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Ticket-pricing Row Puts Falashmura Airlift on Hold

Operation canceled after Ethiopian aviation authority did not allow chartered Turkish planes to land.

The operation bringing the Falashmura waiting in the Gondar transit camp to Israel has been canceled at the last minute, Haaretz has learned. The first two flights - one of which was meant to leave yesterday and the other today - will not be take place, after the Ethiopian aviation authority did not allow the chartered Turkish planes to land. A total of 170 immigrants were due to arrive on the planes.

Two months ago, the government decided to allow 8,000 members of the Falashmura community to immigrate.

The move appears to be intended to protect the business of Ethiopian Airlines, whose services the Jewish Agency chose not to hire for the operation, because of the company's high prices. The agency hired Turkish Airlines for the operation, after Ethiopian Airlines upped its flight prices following an aviation dispute with Israel.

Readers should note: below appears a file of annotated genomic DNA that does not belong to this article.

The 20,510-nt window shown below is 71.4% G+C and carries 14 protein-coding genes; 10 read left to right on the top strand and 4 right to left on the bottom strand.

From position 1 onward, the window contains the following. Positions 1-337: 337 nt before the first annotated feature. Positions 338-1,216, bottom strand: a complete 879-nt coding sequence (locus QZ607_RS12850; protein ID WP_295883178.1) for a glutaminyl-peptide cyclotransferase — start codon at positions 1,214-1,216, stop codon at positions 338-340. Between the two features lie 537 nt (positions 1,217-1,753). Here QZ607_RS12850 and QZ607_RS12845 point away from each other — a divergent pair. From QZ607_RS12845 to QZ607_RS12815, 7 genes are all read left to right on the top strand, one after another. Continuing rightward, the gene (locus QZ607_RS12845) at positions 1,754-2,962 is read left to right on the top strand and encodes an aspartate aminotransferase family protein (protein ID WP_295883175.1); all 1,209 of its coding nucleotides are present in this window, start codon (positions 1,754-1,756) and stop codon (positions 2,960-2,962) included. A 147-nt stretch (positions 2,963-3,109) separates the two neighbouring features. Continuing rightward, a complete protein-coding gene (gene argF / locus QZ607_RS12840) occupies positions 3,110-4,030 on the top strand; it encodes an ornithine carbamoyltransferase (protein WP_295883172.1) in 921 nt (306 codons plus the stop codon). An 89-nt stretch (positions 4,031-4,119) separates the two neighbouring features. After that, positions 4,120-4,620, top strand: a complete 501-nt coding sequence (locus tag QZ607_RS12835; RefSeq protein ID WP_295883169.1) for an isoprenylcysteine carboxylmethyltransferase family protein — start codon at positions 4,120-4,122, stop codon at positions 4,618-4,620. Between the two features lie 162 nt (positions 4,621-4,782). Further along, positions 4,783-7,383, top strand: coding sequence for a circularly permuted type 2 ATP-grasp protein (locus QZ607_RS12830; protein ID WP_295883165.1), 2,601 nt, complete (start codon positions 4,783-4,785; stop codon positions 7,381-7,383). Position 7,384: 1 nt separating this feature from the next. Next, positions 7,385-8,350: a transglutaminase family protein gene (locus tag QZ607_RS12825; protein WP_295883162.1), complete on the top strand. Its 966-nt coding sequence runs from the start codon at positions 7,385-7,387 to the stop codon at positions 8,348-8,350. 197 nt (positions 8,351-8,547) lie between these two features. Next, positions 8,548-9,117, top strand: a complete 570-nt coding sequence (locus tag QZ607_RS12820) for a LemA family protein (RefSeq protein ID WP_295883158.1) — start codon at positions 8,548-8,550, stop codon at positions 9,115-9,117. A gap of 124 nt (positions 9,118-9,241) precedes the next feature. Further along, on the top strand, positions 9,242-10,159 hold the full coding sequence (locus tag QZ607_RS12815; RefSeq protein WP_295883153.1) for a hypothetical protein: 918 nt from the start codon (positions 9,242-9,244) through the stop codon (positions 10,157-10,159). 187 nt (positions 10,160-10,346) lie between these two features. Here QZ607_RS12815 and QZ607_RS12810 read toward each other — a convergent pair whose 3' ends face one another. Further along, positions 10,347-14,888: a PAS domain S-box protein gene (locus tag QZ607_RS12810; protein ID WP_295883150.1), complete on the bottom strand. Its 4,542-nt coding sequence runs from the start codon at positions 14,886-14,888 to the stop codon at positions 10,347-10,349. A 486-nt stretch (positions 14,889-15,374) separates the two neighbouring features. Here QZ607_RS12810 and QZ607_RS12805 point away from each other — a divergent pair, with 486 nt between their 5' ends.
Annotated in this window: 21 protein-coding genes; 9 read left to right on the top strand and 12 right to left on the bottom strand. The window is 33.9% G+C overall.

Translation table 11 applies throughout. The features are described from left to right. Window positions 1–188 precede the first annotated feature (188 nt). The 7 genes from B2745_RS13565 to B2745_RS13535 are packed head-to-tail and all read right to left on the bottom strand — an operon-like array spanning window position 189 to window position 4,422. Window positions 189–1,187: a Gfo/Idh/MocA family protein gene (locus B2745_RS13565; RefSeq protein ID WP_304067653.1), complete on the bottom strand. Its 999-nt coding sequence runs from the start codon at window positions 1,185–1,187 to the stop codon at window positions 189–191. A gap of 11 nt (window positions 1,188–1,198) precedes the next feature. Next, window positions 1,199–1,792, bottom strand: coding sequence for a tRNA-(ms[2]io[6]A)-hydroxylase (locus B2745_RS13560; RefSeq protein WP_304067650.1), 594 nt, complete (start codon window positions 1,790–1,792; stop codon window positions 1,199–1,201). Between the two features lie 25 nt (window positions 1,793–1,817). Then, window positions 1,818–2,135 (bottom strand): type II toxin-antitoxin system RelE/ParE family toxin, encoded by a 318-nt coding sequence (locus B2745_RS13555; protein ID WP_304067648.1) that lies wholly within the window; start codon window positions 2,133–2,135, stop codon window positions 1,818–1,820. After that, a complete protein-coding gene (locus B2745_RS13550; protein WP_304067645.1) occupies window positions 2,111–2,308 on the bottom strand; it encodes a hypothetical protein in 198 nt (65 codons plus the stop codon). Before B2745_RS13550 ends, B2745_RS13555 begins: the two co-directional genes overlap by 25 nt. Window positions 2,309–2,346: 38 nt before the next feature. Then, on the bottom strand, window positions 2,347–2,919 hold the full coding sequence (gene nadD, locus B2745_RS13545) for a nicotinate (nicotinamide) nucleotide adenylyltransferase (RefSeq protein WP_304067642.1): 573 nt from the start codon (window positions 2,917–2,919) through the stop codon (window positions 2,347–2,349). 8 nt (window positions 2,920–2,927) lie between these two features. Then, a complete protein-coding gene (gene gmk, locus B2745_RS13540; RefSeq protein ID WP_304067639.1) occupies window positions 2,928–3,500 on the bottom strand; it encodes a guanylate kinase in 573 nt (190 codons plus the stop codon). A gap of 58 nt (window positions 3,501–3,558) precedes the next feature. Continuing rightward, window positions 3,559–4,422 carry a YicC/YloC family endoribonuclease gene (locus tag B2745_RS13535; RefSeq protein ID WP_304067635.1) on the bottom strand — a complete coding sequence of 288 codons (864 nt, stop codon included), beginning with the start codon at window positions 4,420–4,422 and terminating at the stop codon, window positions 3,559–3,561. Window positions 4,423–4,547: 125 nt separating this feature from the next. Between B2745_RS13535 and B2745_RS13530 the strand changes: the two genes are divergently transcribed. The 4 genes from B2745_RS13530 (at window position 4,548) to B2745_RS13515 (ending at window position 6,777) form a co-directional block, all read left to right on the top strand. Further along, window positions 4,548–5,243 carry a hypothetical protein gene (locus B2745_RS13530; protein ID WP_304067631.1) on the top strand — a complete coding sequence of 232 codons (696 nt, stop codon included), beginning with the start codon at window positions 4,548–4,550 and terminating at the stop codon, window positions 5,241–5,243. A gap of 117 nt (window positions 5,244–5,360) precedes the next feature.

The company has sought to increase the number of flights to Israel to five a week, while Israel wanted to implement the flight agreement between the two countries and allow an Israeli airline to offer flights to Addis Ababa as well. This, however, did not happen because of disagreements over security, and the Israeli Civil Aviation Authority did not allow the Ethiopian company to increase the number of flights to Tel Aviv.

Ethiopian Airlines responded by raising its ticket prices, which immediately limited the number of places that could be purchased for the Falashmura immigrants. According to the Civil Aviation Authority, in 2010 Ethiopian Airlines flew 60,000 passengers to and from Israel - an 18 percent rise compared to 2009. In the same year, Turkish Airlines carried 330,000 passengers to and from Israel - a one percent drop compared to the previous year.